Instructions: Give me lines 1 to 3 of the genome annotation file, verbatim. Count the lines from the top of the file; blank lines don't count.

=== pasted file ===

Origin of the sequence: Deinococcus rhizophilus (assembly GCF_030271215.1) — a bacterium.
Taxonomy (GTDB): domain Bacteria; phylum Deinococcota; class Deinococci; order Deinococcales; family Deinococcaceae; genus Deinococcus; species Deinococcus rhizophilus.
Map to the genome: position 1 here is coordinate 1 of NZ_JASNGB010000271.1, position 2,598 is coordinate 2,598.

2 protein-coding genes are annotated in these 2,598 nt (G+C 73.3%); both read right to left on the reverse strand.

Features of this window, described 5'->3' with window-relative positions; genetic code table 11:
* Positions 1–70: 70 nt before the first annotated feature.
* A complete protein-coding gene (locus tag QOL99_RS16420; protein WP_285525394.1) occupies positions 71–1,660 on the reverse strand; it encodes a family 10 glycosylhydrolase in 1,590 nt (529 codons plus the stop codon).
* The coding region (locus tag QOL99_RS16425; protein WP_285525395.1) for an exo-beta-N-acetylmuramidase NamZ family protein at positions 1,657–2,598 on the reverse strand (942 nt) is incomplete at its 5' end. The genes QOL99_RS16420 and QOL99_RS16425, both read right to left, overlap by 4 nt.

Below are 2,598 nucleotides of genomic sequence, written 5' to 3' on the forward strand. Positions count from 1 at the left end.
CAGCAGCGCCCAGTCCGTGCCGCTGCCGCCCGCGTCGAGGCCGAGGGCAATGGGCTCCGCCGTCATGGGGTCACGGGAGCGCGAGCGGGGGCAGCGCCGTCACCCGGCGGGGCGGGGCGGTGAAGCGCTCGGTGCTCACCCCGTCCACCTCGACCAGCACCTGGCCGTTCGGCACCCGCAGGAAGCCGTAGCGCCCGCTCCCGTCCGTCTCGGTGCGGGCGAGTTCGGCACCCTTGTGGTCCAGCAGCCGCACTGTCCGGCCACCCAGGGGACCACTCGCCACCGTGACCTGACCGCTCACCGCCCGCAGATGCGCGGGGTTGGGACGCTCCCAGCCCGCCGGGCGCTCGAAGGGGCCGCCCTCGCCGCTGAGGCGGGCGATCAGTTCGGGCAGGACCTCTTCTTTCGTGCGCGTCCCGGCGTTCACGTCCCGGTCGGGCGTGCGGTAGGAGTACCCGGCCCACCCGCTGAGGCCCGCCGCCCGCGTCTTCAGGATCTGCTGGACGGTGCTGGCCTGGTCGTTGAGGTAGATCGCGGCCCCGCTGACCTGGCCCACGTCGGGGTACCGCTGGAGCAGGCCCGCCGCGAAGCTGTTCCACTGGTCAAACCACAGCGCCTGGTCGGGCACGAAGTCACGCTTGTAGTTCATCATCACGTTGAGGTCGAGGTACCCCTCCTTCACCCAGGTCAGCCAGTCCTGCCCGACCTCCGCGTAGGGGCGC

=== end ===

Origin of the sequence: Deinococcus rhizophilus (assembly GCF_030271215.1) — a bacterium.
Taxonomy (GTDB): domain Bacteria; phylum Deinococcota; class Deinococci; order Deinococcales; family Deinococcaceae; genus Deinococcus; species Deinococcus rhizophilus.
Map to the genome: position 1 here is coordinate 1 of NZ_JASNGB010000271.1, position 2,598 is coordinate 2,598.